In 1922, the Azerbaijani Communist Party set up a commission to decide on the shape and status of what became known as “Nagorno-Karabakh” that did not include a single ethnic Azerbaijani representative. That commission’s decision was to separate the mountainous portions of Karabakh into a separate administrative unit from the rest of the historic Karabakh area based on an ethnic principle, and thus “Nagorno-Karabakh Autonomous Oblast” [NKAO] was carved out of the territory of Azerbaijan.
The Armenian military defeat this time around reduces the territory of the former NKAO to a much smaller size, in fact to less than a third of the territory Armenian separatist authorities controlled before war broke out.
Second, militarily, the new borders not only shrink the territory of the former “NKR” but also isolates it from its immediate border with Armenia. After border adjustments, the ethnic Armenian-populated areas will be surrounded and placed much deeper inside Azerbaijani territory (and surrounded by a much stronger Azerbaijani military and also possibly Turkish military). Smaller size also makes it harder for Armenian separatists to transfer and transport military hardware.
By retaking the strategically located Shusha, Armenian separatists will be much more vulnerable to any attempts to revision the borders by military force. Shusha’s strategical location prevents any military build-up in Stepanakert, which is 10 kilometers away to the north.
Finally, legally speaking, the agreement does not mention anything about the future status of the Armenian separatist entity, and Russian foreign minister Lavrov said that the status “has not been determined”. This means that UNSC resolutions – that confirm Azerbaijan’s territorial integrity – remain in force. President Putin himself recently stated that from the international law point of view, Nagorno-Karabakh and the adjacent districts are recognized as “an inalienable part of the Republic of Azerbaijan”. Local ethnic Armenians’ right to self-determination appears to be questionable as is any parallels with Kosovo. If Stepanakert/Khankendi becomes a de facto Russian protectorate, as some experts argue, there is no legal mandate for Russian PC contingent – whose term is limited to 5 years with the possibility of extension -- to take over governance of the Karabakh Armenian entity in international legal terms. The authority of the former separatist governor Arayik Harutyunyan had not been recognized before the war and leaves his future status unspecified. All this leaves Baku the only legitimate and legal owner of Karabakh lands. Azerbaijan, in its turn, abolished the “autonomous oblast” status of NK in 1991, so technically NK ceased to exist 30 years ago.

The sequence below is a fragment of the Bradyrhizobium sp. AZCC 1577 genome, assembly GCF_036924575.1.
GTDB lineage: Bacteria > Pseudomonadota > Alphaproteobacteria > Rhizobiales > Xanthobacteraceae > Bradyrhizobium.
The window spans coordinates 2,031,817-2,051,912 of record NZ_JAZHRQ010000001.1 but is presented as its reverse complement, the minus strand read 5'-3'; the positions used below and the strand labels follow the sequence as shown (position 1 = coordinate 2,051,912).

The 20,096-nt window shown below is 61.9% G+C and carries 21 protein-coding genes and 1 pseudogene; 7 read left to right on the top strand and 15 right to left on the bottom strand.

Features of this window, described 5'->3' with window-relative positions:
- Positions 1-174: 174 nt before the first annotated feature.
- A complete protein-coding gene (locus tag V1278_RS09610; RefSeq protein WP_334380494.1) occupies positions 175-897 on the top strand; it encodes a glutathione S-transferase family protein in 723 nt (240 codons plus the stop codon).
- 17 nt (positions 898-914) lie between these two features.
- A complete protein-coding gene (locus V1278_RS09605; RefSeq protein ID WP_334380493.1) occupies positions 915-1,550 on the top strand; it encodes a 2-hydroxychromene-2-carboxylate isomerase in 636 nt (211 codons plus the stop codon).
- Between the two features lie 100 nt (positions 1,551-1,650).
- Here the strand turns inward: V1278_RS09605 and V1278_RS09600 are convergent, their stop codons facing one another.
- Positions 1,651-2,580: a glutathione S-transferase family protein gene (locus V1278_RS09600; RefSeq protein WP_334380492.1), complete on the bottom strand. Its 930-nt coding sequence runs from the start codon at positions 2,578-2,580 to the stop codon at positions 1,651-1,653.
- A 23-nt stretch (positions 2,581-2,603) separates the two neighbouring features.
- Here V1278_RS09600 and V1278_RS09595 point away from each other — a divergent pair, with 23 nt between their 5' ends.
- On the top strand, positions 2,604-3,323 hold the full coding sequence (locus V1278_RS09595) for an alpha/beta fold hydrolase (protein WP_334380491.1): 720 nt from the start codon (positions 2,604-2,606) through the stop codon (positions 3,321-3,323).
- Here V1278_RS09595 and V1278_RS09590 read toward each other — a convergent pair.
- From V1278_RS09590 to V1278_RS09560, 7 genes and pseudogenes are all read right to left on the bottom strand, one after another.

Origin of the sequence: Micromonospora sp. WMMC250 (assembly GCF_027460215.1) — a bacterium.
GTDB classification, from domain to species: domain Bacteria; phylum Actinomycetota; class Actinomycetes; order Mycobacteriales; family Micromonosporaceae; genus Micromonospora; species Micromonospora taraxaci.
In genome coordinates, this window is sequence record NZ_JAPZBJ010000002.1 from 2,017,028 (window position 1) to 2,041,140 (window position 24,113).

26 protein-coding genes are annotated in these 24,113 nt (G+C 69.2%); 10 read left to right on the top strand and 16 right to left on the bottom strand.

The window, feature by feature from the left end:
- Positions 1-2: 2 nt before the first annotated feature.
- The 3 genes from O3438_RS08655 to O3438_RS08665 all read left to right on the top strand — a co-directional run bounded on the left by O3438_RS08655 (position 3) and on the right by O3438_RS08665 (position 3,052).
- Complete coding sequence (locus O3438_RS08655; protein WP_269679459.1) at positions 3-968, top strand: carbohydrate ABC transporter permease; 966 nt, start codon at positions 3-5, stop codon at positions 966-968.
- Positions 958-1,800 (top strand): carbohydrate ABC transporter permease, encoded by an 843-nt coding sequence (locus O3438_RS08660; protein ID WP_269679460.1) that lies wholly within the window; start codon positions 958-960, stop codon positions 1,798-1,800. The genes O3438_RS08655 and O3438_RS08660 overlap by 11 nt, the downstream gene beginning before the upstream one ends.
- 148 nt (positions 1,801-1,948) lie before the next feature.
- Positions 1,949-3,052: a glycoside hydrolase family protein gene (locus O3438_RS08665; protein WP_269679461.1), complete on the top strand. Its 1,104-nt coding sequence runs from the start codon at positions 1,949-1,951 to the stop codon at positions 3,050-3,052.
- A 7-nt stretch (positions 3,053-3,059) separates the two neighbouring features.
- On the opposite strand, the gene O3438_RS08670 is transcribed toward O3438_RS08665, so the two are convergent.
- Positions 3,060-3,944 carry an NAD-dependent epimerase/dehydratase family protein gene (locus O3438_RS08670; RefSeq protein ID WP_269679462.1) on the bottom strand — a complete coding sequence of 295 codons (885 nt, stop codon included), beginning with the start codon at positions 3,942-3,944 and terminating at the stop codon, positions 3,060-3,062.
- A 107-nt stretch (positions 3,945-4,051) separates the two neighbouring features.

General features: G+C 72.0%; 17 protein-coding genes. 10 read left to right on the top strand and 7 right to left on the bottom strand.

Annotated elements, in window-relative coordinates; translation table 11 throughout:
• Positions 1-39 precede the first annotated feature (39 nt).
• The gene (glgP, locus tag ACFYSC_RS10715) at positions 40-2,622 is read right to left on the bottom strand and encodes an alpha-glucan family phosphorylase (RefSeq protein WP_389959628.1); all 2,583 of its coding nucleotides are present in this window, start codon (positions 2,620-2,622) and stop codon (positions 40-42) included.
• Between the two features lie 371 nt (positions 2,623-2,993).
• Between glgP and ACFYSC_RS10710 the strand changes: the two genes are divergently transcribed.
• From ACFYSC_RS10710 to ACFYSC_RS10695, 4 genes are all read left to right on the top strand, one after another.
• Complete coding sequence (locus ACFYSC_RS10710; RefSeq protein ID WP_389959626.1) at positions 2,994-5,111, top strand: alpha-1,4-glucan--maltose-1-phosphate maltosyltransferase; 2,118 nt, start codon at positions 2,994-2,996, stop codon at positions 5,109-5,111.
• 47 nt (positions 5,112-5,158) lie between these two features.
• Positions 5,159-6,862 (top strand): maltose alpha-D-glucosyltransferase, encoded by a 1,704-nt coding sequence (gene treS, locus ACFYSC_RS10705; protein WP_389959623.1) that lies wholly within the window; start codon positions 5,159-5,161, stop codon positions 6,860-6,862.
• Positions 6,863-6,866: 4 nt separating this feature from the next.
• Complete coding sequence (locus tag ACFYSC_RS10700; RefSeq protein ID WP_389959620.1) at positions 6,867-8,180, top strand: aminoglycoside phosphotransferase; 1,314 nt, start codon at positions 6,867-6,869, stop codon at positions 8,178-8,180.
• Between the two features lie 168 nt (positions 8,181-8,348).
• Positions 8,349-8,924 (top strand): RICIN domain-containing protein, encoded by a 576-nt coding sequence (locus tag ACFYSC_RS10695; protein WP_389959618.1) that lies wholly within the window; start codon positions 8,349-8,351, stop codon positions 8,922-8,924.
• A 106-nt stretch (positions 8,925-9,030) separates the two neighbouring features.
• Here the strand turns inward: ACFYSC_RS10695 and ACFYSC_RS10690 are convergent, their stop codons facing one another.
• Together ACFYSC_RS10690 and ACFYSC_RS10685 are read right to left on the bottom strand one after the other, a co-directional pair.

Instead of a territorially delineated autonomy, ethnic Armenians will enjoy the same status and rights as other ethnic minority groups in Azerbaijan including the full range of cultural and linguistic rights. The range of such cultural rights might be expanded and cultural heritage sites need to be protected.
Farid Guliyev is a Post-Doctoral Fellow at Justus Liebig University Giessen, Germany. Previously, he served as a visiting lecturer at the OSCE Academy in Bishkek and as an Assistant Professor of Political Science at ADA University in Baku, Azerbaijan. In 2016-17, he was a Fulbright Scholar at the George Washington University, Washington, DC. The usual disclaimer applies.
Image: Nina Stössinger via Flickr (CC BY-SA 2.0)